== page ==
In R. v. Ali, 2022 SCC 1, January 19, 2022, the accused was convicted of the offence of possession of cocaine for the purpose of trafficking, contrary to the Controlled Drugs and Substances Act.
The evidence presented against him at his trial, included drugs found as a result of a strip search. The Alberta Court of Appeal noted (2020 ABCA 344) that “when he was strip searched three white baggies containing cocaine were found in his ‘butt crack area’” (at paragraph 3).
The Court of Appeal indicated that on the voir dire to determine if the drugs found as a result of the search was admissible, Constable Darroch [the lead investigator] testified that he had been told by another officer (Constable Odorski) that he had seen the accused “reaching towards his nether region”. Though Constable Odorski testified on the voir dire, he “was never asked any questions about these observations, either in chief or during his cross-examination. It was Constable Darroch who testified that he had obtained this information from Constable Odorski, and that he had relied on that information in deciding to recommend a strip search” (at paragraphs 9 and 10). Constable Darroch passed on the information he received from Constable Odorski to the Staff-Sergeant who made the decision to proceed with the strip search.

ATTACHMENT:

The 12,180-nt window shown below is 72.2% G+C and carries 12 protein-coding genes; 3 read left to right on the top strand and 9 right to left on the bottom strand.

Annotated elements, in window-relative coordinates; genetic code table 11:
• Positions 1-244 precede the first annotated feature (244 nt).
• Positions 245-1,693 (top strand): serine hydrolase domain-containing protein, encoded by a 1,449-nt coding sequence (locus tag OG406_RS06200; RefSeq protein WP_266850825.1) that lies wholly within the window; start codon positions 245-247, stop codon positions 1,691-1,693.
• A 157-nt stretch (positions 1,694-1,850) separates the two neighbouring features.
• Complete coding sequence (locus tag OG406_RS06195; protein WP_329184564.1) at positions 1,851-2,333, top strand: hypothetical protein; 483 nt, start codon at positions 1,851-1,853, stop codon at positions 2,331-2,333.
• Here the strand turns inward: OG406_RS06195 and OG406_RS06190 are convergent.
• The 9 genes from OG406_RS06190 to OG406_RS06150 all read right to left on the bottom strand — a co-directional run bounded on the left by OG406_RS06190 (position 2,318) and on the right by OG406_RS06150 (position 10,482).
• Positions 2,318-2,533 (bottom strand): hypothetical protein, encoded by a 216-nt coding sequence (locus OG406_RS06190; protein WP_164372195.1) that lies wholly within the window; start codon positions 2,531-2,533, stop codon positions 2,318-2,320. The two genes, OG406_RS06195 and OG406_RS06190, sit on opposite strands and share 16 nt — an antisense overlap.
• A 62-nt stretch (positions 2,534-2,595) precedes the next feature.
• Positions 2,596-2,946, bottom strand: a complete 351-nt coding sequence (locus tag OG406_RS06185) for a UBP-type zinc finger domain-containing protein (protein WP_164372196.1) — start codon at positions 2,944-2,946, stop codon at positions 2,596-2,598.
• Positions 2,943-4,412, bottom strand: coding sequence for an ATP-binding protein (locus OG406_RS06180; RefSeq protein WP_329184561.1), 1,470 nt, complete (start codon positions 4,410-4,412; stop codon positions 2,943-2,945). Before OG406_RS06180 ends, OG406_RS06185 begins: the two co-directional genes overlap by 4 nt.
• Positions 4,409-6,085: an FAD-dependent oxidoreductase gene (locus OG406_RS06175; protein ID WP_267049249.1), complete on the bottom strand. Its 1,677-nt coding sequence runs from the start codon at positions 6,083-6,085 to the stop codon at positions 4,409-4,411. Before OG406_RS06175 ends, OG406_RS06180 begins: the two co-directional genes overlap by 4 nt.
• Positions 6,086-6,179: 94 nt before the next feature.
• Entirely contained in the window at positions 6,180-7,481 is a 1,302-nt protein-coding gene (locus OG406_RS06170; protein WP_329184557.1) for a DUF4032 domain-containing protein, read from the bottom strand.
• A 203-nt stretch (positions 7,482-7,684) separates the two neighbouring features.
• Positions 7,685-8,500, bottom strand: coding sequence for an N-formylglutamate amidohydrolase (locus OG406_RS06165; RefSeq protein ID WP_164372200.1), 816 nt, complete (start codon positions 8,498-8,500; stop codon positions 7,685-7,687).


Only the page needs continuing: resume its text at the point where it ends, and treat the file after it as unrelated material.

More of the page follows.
The accused appealed from conviction. The Alberta Court of Appeal (with Veldhuis J.A. dissenting), dismissed the accused’s appeal from conviction. It concluded that the trial judge did not err in holding that the strip search was reasonable. The Court of Appeal indicated that the trial judge “was not required to find, as a matter of fact, that the appellant ‘reached towards his nether region’. If such a finding had been necessary to sustain a conviction, it could only have been made based on admissible evidence. The trial judge, however, was only required to decide if, at the time the decision was made to conduct a strip search, the police team had ‘reasonable and probable grounds’ to conduct that search. That depended on the information known to, believed, and reasonably relied on by the police team, specifically the Staff Sergeant. The fact that some of it may have been inadmissible as evidence at a trial was irrelevant” (at paragraph 15).
The accused appealed as of right to the Supreme Court of Canada. The appeal, with a dissent, was dismissed.
The Supreme Court held that the police had reasonable grounds to conduct the strip search and that Constable Darroch “could reasonably rely on the information from Cst. Odorski as a factor in deciding whether he had reasonable and probable grounds to request the strip search”.
In a dissenting judgment, Côté J., concluded that the “Crown failed to discharge its burden of establishing the legal basis for the strip search of Mr. Ali in accordance with the principles set out by this Court in Golden”. However, Justice Côté concluded that the evidence obtained as a result of the strip search was admissible and that the conviction should be affirmed.
The Supreme Court’s decision was rendered orally in the following manner: